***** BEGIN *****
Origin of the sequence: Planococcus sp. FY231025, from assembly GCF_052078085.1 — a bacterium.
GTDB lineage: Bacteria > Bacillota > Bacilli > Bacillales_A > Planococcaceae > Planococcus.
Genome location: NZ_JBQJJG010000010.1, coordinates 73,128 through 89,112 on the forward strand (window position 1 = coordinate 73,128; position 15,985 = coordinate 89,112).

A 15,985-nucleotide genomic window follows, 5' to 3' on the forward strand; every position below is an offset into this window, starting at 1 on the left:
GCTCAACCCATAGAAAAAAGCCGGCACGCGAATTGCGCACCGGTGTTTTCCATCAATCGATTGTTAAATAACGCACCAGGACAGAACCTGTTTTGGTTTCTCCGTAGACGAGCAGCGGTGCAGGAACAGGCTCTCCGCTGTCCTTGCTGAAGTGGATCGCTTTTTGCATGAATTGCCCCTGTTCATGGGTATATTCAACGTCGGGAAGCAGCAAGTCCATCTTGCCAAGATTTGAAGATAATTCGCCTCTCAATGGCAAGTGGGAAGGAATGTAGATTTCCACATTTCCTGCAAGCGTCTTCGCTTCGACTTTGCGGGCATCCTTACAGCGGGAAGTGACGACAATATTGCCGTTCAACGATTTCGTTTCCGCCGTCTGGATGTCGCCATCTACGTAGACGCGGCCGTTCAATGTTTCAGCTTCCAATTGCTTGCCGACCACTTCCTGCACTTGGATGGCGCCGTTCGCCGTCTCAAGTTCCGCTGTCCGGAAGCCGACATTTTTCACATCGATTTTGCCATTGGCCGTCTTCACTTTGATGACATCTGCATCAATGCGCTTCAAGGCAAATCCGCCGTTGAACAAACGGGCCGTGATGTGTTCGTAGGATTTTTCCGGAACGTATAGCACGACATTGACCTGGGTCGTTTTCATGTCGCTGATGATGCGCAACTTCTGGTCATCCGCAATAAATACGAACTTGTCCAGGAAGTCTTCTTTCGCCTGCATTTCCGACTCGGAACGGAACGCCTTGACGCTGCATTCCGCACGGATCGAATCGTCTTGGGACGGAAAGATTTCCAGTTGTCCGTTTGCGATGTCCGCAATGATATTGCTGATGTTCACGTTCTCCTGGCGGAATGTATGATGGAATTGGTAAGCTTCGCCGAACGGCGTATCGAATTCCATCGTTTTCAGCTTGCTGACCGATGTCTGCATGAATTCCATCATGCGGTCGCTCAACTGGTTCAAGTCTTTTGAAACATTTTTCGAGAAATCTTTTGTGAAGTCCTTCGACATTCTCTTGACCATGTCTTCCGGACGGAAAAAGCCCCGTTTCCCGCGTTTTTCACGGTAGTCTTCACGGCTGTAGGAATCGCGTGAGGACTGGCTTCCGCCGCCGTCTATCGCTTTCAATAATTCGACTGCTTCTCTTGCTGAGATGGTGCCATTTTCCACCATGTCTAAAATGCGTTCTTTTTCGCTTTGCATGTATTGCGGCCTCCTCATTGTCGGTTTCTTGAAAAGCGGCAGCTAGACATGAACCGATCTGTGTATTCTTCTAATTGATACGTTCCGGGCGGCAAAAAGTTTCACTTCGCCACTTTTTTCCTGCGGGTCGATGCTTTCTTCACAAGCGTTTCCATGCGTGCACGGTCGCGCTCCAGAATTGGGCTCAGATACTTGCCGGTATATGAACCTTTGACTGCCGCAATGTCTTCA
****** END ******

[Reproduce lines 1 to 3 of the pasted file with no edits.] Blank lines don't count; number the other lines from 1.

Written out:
Origin of the sequence: Planococcus sp. FY231025, from assembly GCF_052078085.1 — a bacterium.
GTDB lineage: Bacteria > Bacillota > Bacilli > Bacillales_A > Planococcaceae > Planococcus.
Genome location: NZ_JBQJJG010000010.1, coordinates 73,128 through 89,112 on the forward strand (window position 1 = coordinate 73,128; position 15,985 = coordinate 89,112).